SINGAPORE — The Singapore embassy in Jakarta and the Singapore consulate-general in Medan saw protests on Friday (20 May), after Indonesia preacher Abdul Somad Batubara was denied entry to the city-state on Monday.
CNA reported Indonesia media outlet Detik as saying that protesters - who are members of the the Islamic Sharia Ideology Defenders (Perisai) - were carrying the Indonesian flag and handing out pamphlets calling for condemnation of Singapore's decision to deny Somad entry.
The protesters were also reportedly demanding for the Singapore embassy to provide a clarification over the incident and apologise openly. They also called for the Singapore ambassador to Indonesia to be asked to leave the country.
"The actions by Singapore suggest that they are openly accusing Somad of being a radical. Somad is accused by Singapore of being a terrorist,” a protester was reported as saying by Detik.
CNA reported that the local district police had deployed about 50 officers to maintain order, as the protests continued despite rainy weather. They eventually disbanded after about two hours of protests, according to Detik.
In Medan, CNN Indonesia reported that members of the Alliance of Islamic Organisations of North Sumatra carried banners at the Singapore consulate-general, with some also calling for the expulsion of the Singapore ambassador.
"We are a big country. Singapore is a small country. Both should stand upright together," a member of the group told CNN Indonesia.
"(Somad) is not a criminal. In fact, he is a high-class citizen because he is an intellectual... Everything he said is based on strong academic grounds. Don't let assumptions make someone to be treated unfairly."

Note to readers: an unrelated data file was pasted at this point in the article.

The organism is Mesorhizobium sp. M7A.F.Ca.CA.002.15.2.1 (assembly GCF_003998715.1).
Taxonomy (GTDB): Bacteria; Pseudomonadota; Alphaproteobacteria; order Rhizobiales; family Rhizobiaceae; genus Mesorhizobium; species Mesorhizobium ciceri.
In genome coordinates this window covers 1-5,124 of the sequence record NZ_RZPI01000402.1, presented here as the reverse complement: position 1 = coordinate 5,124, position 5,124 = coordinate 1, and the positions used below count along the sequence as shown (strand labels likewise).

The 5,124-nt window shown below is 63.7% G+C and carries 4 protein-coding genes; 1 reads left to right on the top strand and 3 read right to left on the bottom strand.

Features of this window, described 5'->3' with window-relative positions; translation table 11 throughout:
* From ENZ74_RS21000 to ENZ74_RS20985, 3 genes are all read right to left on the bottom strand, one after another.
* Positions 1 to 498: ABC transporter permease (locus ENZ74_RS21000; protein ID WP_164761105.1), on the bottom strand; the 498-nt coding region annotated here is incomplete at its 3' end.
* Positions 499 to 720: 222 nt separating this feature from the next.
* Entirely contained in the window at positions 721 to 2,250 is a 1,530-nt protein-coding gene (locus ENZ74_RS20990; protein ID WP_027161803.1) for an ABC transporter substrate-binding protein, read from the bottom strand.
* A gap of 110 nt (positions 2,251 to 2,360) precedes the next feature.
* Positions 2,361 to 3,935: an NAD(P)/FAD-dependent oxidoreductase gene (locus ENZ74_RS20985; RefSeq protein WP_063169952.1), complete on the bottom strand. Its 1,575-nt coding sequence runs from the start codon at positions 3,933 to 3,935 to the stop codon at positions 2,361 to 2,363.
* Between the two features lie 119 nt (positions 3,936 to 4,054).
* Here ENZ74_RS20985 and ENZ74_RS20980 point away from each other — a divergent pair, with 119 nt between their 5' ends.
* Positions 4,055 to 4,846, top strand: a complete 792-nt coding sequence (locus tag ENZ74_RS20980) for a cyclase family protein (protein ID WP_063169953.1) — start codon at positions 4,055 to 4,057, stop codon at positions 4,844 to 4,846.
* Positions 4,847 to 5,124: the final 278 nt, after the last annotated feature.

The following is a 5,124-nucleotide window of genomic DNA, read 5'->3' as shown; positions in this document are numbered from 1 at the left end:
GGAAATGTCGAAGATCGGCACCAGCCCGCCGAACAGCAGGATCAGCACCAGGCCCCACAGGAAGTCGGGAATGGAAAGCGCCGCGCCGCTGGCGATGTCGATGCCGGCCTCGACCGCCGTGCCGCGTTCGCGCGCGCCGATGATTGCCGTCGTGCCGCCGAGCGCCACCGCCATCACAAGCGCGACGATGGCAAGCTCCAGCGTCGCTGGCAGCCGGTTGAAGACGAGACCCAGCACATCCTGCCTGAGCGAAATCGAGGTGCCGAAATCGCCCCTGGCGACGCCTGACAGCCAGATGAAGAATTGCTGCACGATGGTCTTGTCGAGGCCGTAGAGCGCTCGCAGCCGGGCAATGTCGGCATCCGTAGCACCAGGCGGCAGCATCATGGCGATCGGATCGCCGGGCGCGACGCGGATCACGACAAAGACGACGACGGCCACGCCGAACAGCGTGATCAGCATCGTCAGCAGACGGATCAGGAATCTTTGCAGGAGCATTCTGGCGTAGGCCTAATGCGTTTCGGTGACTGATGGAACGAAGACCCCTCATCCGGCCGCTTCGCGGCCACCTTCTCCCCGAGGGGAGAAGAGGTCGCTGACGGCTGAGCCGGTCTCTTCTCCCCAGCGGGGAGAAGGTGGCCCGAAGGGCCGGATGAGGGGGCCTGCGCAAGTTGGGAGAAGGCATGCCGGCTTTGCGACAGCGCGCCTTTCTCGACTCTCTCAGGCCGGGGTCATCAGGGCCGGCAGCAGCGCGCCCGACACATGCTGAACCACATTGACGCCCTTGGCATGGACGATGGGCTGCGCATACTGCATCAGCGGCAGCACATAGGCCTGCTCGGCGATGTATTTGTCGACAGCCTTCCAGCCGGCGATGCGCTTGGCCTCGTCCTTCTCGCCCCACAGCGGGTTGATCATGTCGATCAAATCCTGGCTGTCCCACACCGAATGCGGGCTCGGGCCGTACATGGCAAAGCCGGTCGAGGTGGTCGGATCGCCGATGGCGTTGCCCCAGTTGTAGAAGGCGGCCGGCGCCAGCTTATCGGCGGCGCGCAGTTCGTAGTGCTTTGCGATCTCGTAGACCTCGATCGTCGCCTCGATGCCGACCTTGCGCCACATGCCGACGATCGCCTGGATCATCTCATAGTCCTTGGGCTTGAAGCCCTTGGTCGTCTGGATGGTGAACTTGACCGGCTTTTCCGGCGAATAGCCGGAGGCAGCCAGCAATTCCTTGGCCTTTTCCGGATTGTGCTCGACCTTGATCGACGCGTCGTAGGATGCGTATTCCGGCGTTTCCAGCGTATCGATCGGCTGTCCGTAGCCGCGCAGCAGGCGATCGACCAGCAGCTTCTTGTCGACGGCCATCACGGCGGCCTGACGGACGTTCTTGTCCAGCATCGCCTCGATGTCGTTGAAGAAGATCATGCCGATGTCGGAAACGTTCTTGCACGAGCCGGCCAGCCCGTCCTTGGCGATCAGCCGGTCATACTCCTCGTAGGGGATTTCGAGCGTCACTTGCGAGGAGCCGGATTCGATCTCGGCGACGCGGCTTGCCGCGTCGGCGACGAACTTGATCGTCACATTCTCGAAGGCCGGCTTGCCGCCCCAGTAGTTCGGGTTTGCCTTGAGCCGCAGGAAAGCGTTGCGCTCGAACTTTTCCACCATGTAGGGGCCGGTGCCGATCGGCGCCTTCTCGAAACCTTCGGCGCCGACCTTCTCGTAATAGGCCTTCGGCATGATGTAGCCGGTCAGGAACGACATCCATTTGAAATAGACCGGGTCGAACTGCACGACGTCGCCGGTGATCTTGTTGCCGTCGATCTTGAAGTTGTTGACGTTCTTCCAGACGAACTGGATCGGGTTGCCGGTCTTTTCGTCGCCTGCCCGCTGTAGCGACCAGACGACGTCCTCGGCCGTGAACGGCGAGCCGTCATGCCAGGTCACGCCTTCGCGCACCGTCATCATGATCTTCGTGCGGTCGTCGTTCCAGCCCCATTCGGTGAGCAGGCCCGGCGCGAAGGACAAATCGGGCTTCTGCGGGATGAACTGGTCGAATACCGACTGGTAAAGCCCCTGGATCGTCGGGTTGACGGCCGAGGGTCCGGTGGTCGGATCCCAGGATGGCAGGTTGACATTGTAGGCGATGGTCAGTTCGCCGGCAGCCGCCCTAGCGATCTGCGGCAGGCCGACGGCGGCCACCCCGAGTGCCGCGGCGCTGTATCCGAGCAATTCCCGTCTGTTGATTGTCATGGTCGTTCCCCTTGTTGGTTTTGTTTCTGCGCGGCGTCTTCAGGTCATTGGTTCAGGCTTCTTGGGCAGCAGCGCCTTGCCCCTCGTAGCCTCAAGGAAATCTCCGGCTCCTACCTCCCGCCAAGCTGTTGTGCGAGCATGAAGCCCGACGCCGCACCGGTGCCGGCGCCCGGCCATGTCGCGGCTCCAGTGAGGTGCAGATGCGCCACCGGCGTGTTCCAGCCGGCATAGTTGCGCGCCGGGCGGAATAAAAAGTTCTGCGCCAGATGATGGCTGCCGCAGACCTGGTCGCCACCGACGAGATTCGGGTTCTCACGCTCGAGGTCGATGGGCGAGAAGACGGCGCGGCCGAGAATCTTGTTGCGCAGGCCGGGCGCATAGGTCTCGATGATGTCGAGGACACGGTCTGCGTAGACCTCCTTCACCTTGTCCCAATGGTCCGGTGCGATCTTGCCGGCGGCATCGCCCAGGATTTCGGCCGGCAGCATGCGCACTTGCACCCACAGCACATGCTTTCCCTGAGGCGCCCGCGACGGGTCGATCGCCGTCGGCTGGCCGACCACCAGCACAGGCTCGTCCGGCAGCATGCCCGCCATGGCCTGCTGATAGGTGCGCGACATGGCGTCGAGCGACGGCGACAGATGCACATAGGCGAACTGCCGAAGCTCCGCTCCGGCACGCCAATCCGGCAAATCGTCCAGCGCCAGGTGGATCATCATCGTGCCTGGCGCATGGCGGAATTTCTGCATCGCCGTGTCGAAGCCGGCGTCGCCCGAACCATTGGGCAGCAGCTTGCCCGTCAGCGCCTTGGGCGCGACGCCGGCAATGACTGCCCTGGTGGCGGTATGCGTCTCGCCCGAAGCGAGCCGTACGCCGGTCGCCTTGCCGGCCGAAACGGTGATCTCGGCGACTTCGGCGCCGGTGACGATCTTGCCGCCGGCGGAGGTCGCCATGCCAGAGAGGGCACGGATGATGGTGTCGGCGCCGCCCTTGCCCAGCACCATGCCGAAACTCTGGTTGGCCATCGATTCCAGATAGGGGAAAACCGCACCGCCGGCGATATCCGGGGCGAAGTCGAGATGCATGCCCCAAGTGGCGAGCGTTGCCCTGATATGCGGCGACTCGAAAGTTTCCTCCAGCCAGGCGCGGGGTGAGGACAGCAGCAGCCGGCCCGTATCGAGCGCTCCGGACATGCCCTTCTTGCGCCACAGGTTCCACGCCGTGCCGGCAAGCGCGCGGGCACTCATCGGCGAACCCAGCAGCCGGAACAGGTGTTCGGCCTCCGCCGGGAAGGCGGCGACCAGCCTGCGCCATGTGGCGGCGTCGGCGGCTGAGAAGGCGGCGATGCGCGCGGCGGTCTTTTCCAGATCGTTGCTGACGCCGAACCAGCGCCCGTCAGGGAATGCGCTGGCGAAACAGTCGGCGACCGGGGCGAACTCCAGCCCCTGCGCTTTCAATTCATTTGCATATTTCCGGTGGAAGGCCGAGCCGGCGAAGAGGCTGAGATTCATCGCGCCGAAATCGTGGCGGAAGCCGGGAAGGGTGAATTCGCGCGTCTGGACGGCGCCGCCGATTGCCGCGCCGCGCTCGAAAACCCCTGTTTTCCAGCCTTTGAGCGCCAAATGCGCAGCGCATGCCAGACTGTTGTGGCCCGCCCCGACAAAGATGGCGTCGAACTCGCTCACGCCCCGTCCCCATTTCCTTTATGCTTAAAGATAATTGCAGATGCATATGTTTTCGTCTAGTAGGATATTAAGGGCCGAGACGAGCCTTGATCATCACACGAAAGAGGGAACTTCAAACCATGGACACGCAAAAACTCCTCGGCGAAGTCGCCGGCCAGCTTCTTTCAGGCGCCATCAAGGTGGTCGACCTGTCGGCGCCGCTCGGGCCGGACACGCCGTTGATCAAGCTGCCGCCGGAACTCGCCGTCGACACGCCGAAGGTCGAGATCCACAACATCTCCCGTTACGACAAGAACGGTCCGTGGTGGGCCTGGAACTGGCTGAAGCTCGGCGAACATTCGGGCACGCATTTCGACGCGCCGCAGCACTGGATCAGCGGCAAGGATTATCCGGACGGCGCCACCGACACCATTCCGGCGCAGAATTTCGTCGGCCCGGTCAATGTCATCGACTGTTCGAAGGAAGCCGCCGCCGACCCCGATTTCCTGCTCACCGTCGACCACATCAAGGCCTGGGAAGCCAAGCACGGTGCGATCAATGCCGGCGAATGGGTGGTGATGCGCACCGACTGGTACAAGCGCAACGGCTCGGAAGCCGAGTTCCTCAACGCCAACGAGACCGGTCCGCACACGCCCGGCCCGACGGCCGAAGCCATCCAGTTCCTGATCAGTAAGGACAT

Medan police chief Valentino Alfa Tatareda told CNA that the protest was peaceful and attended by around 100 people.
Social media accounts spammed by Somad's supporters
Singapore's Ministry of Home Affairs (MHA) said on Tuesday that Somad had arrived with a group of seven at Tanah Merah Ferry Terminal on Monday. He was interviewed, after which the group was denied entry into Singapore and placed on a ferry back to Batam on the same day.
“Somad has been known to preach extremist and segregationist teachings, which are unacceptable in Singapore’s multi-racial and multi-religious society,” the ministry said in a media statement.
The statement came after the Indonesian Ambassador to Singapore Suryopratomo confirmed earlier in the day that Somad was not given permission to enter the city-state.
MHA said a visitor’s entry into Singapore is neither automatic nor a right, with each case assessed on its own merits.
On Wednesday, Singapore’s Ministry of Communications and Information said that the social media accounts of a number of political office holders and government agencies have been spammed by Somad’s supporters.
CNA understands that the Instagram accounts of President Halimah Yacob, Prime Minister Lee Hsien Loong, Senior Minister Teo Chee Hean and Foreign Minister Vivian Balakrishnan were among those that were affected, as was PM Lee's Twitter account.
The Instagram accounts of the Immigration and Checkpoints Authority and Singapore Tourism Board were also spammed.
Indonesia’s counter-terror agency subsequently told CNA that Singapore’s decision to deny entry to Somad is an important lesson for Indonesia to take precautions in prohibiting radical views.
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